▎WuXi AppTec Content Team Editor
Water bottles and plastic bags thrown away by humans may one day return to our bodies. This process is not alarmist, but a real possibility.
The plastic first buried under the soil is continuously broken down into tiny particles, and plants may inadvertently absorb some of the microplastic particles while ingesting nutrients, and then insects eat the plants, fish or Birds prey on insects, so as the food chain progresses, microplastics end up on the human table.
According to a study by the University of Eastern Finland published in Nano Today, the authors reproduced what might be in the real world in the lab by first adding some lettuce to the growing environment Tiny particles of polystyrene and polyvinyl chloride, and two weeks later, they harvested the lettuce and fed it to the larvae of a horsefly as food.
After 5 days of continuous cultivation, the larvae were then fed to fish, and after the fish had consumed horsefly larvae for 5 days, the organisms along the food chain were collected for careful analysis. To better track microplastic particles, the authors embedded a core of gadolinium in the microplastics in advance.
▲Microplastic particles are passed in the food chain (Image source: Reference )
According to their analysis, the first good news is that microplastics are not enriched step by step, that is, the concentration of microplastics does not vary with The food chain in the experiment peaked in fish. Contamination such as mercury and polychlorinated biphenyls will continue to accumulate in the food chain.
Although the enrichment did not occur, researchers detected the presence of nanoplastic particles in the interior of all three organisms, mainly in the gills and liver of fish. and gut; horsefly larvae in the mouth and gut; lettuce in lettuce leaves.
▲Researchers can observe microplastics inside insects (Image source: Reference )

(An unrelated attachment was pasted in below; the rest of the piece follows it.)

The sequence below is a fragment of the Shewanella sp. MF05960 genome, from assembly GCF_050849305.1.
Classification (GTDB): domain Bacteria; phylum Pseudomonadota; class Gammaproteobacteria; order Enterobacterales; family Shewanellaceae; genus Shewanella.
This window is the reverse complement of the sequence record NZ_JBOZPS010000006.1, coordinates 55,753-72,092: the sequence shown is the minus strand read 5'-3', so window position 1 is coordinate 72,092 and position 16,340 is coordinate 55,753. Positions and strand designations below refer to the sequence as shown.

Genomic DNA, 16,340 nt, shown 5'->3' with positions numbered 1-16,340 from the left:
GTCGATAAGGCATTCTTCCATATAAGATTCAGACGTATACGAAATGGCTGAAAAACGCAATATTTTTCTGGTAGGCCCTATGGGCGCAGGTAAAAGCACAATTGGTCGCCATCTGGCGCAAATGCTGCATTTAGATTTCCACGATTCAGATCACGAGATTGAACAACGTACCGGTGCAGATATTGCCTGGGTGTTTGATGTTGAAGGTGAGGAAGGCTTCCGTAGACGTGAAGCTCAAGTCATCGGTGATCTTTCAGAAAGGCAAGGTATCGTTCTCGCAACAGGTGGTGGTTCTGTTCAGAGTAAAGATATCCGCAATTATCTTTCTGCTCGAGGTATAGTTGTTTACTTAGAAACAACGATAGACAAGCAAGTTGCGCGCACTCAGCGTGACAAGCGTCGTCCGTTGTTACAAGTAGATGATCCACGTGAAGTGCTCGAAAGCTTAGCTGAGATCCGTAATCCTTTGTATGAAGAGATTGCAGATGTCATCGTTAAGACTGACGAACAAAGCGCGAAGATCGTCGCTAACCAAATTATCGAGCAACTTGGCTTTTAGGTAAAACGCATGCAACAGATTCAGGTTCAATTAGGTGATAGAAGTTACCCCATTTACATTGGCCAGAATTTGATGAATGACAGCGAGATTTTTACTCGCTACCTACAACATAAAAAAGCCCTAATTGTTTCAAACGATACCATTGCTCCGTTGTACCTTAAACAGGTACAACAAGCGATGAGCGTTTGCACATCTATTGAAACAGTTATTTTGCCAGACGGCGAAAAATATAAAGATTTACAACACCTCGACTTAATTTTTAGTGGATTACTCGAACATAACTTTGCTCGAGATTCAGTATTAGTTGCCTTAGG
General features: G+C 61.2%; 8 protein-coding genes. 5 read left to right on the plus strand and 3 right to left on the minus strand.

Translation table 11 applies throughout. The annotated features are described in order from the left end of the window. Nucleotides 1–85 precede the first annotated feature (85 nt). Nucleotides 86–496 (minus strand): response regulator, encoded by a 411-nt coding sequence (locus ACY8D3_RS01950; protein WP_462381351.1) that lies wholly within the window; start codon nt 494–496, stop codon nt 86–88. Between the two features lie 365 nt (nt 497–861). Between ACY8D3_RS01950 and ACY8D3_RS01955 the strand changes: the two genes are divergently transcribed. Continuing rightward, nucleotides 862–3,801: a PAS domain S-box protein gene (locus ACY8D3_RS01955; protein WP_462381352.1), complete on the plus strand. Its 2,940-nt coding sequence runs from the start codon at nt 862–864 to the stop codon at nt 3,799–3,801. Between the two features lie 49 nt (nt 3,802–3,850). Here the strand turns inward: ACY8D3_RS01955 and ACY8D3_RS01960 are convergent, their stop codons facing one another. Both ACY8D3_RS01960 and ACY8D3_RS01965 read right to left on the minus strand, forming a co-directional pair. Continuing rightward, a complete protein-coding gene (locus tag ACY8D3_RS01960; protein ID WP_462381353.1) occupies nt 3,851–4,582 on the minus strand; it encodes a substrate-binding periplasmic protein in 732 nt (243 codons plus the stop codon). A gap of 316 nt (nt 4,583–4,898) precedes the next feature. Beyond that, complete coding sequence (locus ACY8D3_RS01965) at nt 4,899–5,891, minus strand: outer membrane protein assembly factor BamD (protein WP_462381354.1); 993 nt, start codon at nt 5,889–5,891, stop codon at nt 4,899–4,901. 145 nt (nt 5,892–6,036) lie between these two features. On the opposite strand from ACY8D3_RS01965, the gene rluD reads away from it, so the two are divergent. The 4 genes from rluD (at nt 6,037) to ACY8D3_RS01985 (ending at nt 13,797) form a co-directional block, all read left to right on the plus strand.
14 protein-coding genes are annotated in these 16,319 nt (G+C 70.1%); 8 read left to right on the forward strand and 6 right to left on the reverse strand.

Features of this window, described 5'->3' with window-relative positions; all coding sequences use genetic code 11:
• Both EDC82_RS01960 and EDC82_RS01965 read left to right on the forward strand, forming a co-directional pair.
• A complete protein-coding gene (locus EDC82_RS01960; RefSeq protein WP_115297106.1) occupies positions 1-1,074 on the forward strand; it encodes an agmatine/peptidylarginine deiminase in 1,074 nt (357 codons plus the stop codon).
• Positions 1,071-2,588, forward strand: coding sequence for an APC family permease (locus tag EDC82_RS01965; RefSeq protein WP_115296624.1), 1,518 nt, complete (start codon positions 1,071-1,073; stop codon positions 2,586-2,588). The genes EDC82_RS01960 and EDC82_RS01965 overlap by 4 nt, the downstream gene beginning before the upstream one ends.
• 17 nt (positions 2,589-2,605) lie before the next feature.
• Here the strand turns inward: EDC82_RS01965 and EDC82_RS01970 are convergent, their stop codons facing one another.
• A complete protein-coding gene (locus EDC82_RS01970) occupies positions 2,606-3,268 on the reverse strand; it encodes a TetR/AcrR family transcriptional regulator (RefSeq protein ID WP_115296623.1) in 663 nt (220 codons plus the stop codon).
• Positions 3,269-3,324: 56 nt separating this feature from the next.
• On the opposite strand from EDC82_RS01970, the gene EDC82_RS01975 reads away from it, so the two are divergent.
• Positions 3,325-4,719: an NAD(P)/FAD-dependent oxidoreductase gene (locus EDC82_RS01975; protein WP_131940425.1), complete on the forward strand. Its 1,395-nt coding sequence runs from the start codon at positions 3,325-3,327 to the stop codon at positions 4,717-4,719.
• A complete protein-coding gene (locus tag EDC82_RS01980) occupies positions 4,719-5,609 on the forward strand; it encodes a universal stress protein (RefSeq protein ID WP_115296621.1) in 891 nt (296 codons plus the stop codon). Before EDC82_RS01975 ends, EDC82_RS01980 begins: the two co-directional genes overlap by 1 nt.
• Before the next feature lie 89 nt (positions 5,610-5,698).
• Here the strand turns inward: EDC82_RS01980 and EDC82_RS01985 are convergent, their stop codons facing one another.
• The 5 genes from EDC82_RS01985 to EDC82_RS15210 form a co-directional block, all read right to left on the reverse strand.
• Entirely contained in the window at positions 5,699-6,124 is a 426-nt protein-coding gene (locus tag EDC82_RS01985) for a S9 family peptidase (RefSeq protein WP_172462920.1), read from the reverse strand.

In addition, the degree of transfer of the two plastic particles is different, which is mainly determined by the absorption of the producers. For example, lettuce in the experiment absorbed PVC far more than polystyrene. If there are more, then under the corresponding food chain, polyvinyl chloride will also appear in subsequent organisms.
The authors of the study said that some previous papers have pointed out that earthworms in the soil can accelerate the decomposition of polyethylene, which will increase the amount of microplastics that enter the food chain and eventually accumulate in food and be eaten by humans. , through our body.
The scientific community still has limited understanding of the effects of these microplastics that enter the body with food and drink. However, new research in Environmental Science & Technology has uncovered some clues that microplastic particles can disrupt some normal physiological processes in organ tissue after entering the lungs and liver.
The researchers investigated the effects of plastic particles 80 nanometers wide, because particles less than 100 nanometers wide are already able to enter the blood and internal organs of animals.
They grew a portion of liver cells and lung cells separately in the lab and then grouped them with varying amounts of 80-nanometer plastic particles. Two days later, the authors confirmed under an electron microscope that microplastics had entered the interior of both types of cells, but the cells were not killed.
They then examined substances released by the cells’ mitochondria, which had previously been thought to be particularly sensitive to microplastic particles. The results confirmed that the groups of cells with more microplastic particles released more reactive oxygen species from their mitochondria, in addition to producing different amounts of molecules such as nucleotides, amino acids and peptides.
This means that the more microplastic particles there are, the more the metabolic process of the mitochondria is affected. They also observed abnormal mitochondria in some groups Function. This also suggests that although microplastics do not kill cells immediately, they are likely to quietly disrupt normal physiological processes, and remain a vigilant risk.
The researchers emphasized that more experiments are urgently needed to confirm the impact of microplastics in the future. After all, the microplastic particles that shuttle back and forth in the human body every day are not necessarily harmless things.
Cover Source: 123RF
 Study Shows How Microplastics Can Easily Climb The Food Chain. Should We Be Worried? Retrieved September 20, 2022 from https:https://www.sciencealert.com/study-shows-how-microplastics-can-easily-climb-the-food-chain-should-we-be-worried
 Nanoplastics can disrupt human liver and lung cell processes in lab experiments. Retrieved September 20, 2022 from https:https://phys.org/news/2022-09-nanoplastics-disrupt-human-liver-lung.html
 Siyi Lin et al, Metabolomics Reveal Nanoplastic-Induced Mitochondrial Damage in Human Liver and Lung Cells, Environmental Science & Technology (2022). DOI: 10.1021/acs.est.2c03980
 Quantifying the trophic transfer of sub-micron plastics in an assembled food chain. Nano Today (2022). https:https://doi.org/10.1016/j.nantod.2022.101611